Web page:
In January 1208 the papal legate, Pierre de Castelnau was sent to meet the ruler of the area, Count Raymond VI of Toulouse. Known for excommunicating noblemen who protected the Cathars, Pierre de Castelnau excommunicated Raymond as an abettor of heresy. Pierre was murdered near Saint Gilles Abbey in 1208 on his way back to Rome, allegedly by a knight in the service of Count Raymond. As soon as he heard of the murder, the Pope ordered his legates to preach a Crusade against the Cathars. Having failed in his efforts to demonstrate the errors of Cathar theology, the Pope then called a formal crusade, appointing a series of leaders to head the assault. There followed over forty years of war against the Cathars and their allies in the Languedoc. See Albigensian Crusade.
This war threw the whole of the nobility of the north of France against that of the south, possibly instigated by a papal decree stating that all land owned by Cathars could be confiscated at will. As the area was full of Cathar sympathisers, this made the entire area a target for French nobles looking to gain new lands. The French barons of the north flocked south to do battle for the Church.
The crusader army came under the command, both spiritual and military, of the papal legate Arnaud-Amaury, Abbot of Cîteaux. In the first significant engagement of the war, the town of Béziers was taken on 22 July 1209. Arnaud, the Cistercian abbot-commander is said to have been asked how to tell Cathar from Roman Catholic. His reply, recorded by a fellow Cistercian, was "Caedite eos. Novit enim Dominus qui sunt eius." — “Kill them all, the Lord will recognise His own”. The doors of the church of St Mary Magdalene were broken down and the occupants slaughtered. 7,000 people died there including women and children. Elsewhere in the town many more thousands were mutilated and killed. Prisoners were blinded, dragged behind horses, and used for target practice. The town was razed. Arnaud, the abbot-commander, wrote to his master, Pope Innocent III: "Today your Holiness, twenty thousand citizens were put to the sword, regardless of rank, age, or sex.". The population of Béziers was then probably no more than 15,000 but with local refugees seeking shelter within the city walls, the number claimed, 20,000, is possible.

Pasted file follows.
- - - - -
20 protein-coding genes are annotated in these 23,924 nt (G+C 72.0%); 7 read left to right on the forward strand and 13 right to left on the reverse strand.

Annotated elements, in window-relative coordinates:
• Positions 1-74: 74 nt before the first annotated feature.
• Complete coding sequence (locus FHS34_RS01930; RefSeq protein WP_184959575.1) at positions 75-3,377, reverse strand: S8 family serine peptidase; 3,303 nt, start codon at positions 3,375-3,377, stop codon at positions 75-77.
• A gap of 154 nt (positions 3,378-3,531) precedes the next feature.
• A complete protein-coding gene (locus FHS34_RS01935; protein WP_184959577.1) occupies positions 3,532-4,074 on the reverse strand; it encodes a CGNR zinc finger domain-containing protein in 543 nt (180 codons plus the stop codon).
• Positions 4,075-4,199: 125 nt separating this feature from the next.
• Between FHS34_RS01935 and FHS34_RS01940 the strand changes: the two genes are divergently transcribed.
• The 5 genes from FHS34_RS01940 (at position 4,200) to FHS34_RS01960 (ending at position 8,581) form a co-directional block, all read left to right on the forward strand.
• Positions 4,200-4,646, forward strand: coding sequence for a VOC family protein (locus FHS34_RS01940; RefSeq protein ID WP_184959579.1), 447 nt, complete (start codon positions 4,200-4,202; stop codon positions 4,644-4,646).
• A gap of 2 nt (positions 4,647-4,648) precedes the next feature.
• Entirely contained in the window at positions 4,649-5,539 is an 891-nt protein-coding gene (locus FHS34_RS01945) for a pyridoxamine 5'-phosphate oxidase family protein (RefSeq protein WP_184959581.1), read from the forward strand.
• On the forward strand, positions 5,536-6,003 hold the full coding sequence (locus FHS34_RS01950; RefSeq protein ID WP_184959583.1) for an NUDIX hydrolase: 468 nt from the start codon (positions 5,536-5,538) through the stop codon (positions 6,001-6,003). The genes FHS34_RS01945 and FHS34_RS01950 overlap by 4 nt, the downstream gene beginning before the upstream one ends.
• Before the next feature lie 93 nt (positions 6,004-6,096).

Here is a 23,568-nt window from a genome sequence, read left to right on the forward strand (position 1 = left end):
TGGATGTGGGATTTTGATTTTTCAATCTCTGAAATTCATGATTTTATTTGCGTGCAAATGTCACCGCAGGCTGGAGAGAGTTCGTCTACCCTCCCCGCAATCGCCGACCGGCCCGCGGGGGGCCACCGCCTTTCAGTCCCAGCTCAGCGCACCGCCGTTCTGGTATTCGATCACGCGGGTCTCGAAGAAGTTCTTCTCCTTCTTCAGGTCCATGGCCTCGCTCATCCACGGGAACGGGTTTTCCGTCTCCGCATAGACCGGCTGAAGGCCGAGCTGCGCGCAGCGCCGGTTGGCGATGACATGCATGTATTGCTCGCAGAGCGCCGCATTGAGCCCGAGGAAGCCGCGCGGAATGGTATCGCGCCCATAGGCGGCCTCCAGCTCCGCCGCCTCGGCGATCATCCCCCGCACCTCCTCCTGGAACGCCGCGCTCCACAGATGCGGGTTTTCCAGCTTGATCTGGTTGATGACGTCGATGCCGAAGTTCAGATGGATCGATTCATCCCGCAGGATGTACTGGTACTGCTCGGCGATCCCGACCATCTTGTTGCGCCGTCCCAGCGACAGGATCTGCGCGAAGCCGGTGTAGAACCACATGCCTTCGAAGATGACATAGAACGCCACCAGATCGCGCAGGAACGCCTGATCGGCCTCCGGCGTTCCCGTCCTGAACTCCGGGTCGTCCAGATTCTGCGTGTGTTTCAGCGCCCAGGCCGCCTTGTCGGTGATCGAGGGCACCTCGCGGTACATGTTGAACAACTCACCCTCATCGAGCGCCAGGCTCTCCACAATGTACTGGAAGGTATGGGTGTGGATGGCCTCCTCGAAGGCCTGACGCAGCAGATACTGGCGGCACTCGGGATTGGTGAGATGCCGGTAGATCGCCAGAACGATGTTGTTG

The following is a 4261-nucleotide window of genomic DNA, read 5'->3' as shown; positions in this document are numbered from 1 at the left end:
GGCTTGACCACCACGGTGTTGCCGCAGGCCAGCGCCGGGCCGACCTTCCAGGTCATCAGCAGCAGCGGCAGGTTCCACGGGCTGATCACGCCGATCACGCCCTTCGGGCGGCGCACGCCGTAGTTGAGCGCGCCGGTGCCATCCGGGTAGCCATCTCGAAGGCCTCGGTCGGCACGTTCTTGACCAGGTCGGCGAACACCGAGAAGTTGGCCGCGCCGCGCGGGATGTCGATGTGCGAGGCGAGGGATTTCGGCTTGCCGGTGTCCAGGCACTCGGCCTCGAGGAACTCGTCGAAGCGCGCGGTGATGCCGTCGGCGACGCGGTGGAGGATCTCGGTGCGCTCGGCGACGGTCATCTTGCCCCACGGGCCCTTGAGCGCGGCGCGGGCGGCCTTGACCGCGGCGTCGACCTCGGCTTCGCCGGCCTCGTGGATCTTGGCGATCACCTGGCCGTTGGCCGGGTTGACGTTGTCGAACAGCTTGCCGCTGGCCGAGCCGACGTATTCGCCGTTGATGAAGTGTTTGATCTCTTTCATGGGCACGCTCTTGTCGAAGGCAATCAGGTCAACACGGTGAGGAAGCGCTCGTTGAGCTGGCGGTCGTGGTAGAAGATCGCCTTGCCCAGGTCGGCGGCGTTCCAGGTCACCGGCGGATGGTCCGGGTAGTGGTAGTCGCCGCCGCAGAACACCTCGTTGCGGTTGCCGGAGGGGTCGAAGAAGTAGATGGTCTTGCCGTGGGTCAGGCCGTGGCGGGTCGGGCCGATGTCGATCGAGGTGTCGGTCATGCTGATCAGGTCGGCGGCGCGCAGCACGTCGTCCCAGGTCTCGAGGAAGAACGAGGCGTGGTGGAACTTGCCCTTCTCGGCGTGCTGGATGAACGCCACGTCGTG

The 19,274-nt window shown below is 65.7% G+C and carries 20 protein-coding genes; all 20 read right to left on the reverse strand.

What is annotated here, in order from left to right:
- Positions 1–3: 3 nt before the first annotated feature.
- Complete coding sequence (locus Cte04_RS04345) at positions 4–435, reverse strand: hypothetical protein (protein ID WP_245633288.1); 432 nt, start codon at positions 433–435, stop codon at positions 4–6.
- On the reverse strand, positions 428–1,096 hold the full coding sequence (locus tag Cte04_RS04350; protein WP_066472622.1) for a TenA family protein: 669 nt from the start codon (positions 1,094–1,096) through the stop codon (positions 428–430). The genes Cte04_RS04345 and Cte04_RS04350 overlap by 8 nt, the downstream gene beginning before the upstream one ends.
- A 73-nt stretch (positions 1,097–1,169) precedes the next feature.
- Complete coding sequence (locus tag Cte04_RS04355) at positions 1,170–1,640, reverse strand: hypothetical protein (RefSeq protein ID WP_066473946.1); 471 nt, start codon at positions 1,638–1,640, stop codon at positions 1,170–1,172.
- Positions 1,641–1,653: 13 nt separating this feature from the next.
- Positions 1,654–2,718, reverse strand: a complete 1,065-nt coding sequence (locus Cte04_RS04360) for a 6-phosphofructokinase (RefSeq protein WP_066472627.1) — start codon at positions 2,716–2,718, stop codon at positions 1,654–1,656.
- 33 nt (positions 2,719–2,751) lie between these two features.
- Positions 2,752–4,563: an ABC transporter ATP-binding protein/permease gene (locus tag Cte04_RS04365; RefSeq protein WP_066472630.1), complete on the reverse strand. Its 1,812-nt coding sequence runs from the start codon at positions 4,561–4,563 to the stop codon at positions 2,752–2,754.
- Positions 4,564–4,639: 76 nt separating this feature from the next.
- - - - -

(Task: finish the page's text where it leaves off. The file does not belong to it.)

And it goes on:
It was after the success of the siege of Carcassonne which followed the massacre at Beziers, that Simon de Montfort was appointed to lead the Crusader army. Prominent opponents of the Crusaders were Raymond-Roger de Trencavel, viscount of Carcassonne, and his feudal overlord Peter II, the king of Aragon, who owned fiefdoms and had other vassals in the area. Peter died fighting against the crusade on September 12, 1213 at the Battle of Muret.
The war ended in the Treaty of Paris (1229), by which the king of France dispossessed the house of Toulouse of the greater part of its fiefs, and that of the Trencavels (Viscounts of Béziers and Carcassonne) of the whole of their fiefs. The independence of the princes of the Languedoc was at an end. But in spite of the wholesale massacre of Cathars during the war, Catharism was not extinguished.
In 1215, the bishops of the Catholic Church met at the Fourth Council of the Lateran under Pope Innocent. One of the key goals of the council was to combat the heresy of the Cathars without explaining precisely what that heresy originated with: a different understanding of the Doctrine of 'resurrection'.